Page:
Chia seeds are an amazing superfood that contain numerous health and healing benefits.

Salvia hispanica, commonly known as chia, is a species of flowering plant in the mint family, Lamiaceae, native to central and southern Mexico and Guatemala. The word “chia” is derived from the Nahuatl word chian, meaning oily.

Chia seeds are a rich source of protein, vitamins E & B-complex and minerals such as calcium, magnesium, boron, zinc, strontium, and iron.

They are higher in omega-3 fatty acids than any other food and are known to be particularly beneficial for chronic inflammation, heart disease, brain function, cancer, and autoimmune diseases.

Chia seeds are a great “brain food” and they are known to help improve memory, sharpen focus and concentration skills, and reduce brain fog and forgetfulness.

Chia seeds are incredibly high in antioxidants and can help to prevent certain health conditions such as heart disease, cancer, and stroke.

They also contain powerful anti-inflammatory properties which makes them a good food for those who suffer with rheumatoid arthritis, COPD, fibromyalgia, multiple sclerosis, Alzheimer’s disease, cardiomyopathy, chronic fatigue syndrome, and chronic nerve pain.

Chia seeds are a fantastic food for diabetics since they help to stabilize and control blood sugar levels. They are also an excellent weight loss food due to their high fiber and protein content which can boost the metabolism and promote lean muscle mass.

Chia seeds are known to help soothe and cleanse the colon as well as absorb toxins while strengthening peristaltic action.

Chia seeds provides a great source of energy and can help you feel energized with sustaining energy all day long.

Consider preparing a chia pudding by stirring together 3 tablespoons of chia seeds and 14 oz coconut milk and allowing to sit overnight in the refrigerator. In the morning, scoop the pudding into a bowl and top with fresh berries.

Chia seeds are easy to sprout to use in salads and on sandwiches.

It is a delicious and satisfying meal that will keep you energized and nourish all day long.

Chia seeds can be found online or at your local health food store.

During the 1980s in the United States, the first substantial wave of chia seed sales was tied to Chia Pets.

These “pets” come in the form of clay figures that serve as a base for a sticky paste of chia seeds; the figures then are watered and the seeds sprout into a form suggesting a fur covering for the figure.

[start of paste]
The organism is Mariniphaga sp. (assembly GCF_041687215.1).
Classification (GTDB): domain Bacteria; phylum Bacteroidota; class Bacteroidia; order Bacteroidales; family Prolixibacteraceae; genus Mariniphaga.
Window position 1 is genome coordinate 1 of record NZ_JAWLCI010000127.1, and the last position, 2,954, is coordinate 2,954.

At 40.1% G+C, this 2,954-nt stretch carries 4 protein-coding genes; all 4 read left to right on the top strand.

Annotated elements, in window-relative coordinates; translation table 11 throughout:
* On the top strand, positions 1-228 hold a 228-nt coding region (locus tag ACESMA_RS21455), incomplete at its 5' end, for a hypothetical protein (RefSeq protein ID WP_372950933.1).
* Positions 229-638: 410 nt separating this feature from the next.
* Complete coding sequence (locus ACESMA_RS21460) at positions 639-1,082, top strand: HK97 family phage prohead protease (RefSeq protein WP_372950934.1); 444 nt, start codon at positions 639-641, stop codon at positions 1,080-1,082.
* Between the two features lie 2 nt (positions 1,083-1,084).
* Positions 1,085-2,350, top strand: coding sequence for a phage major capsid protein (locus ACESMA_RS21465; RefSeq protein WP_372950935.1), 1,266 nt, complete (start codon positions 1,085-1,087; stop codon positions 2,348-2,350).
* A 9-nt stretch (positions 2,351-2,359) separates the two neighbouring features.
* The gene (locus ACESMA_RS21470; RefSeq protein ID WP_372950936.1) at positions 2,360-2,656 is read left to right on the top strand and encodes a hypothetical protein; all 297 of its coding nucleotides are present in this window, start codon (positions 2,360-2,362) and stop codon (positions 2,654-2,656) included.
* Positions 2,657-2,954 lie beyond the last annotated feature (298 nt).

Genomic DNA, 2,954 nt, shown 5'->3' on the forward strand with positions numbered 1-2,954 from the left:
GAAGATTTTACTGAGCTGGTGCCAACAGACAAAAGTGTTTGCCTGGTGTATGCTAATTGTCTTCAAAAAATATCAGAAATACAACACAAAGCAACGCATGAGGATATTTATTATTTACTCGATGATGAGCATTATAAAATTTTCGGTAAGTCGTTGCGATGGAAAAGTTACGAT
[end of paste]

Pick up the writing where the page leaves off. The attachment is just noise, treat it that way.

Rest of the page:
About 500,000 chia pets a year are sold in the U.S. as novelties or house plants.


Chia seeds are tiny. Lightly ruffle an area of your weed-free garden with a rake or, simply loosen the earth with your fingers. Sprinkle a few seeds over the soil and rub gently to cover them.

Water the seeds daily, and within about a week you can expect to see chia sprouts. Chia plants grow to the size of a large bush or small tree.

If you grow herbs in small pots or tucked tightly together in an outdoor herb garden, you’ll need to find a new spot for chia. Chia grows taller than most herbs and takes up a lot of space, so give thought to where you’ll grow it.

Chia is not a ground-hugger like mint, and it will grow much taller than even the biggest parsley, sage, or rosemary plants. You need to provide sufficient space (and head room) for your chia to expand before it flowers.

Begin harvesting your chia as soon as most of the petals have fallen off the flower.

Give the heads time to dry in paper bags or on a drying rack. Expect at least some of the chia seeds will break free in the process. Do not hang the plants upside down in your shed as you could lose seeds.

Oh my…..A dog is dressed in a chia pet costume for a Halloween dog costume contest.


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Word of Caution:

Always research new foods before taking them. There is a right way and also a wrong way with most.... like this research….

Taking a spoonful of Dry Chia Seeds and chasing it with water can potentially block your esophagus, according to a patient case study from Carolinas HealthCare System. After one 39-year-old man swallowed a tablespoon of dry chia seeds and chased it with water, he experienced intense dysphagia, or difficulty of swallowing. It’s worth noting that the patient suffers from asthma and seasonal allergies and has a medical history that includes intermittent dysphagia to solids—but it worsened considerably after he consumed the chia seeds-water mixture. The blockage was so severe that the man had to seek medical treatment.

“When added to liquid, dry chia seeds immediately begin to form a hydrogel capsule, absorbing up to 27 times their weight in water,” write the study authors. The gel-like ball resulted in an esophageal obstruction that was hard to dislodge. Doctors tried various methods like using an endoscope and trying forceps, but it wouldn’t budge. Finally, they turned to a neonatal gastroscope and pushed pieces of the gel into the patient’s stomach until his esophagus was clear.

Could have been avoided?

Do your homework, it is your precious body, thank you!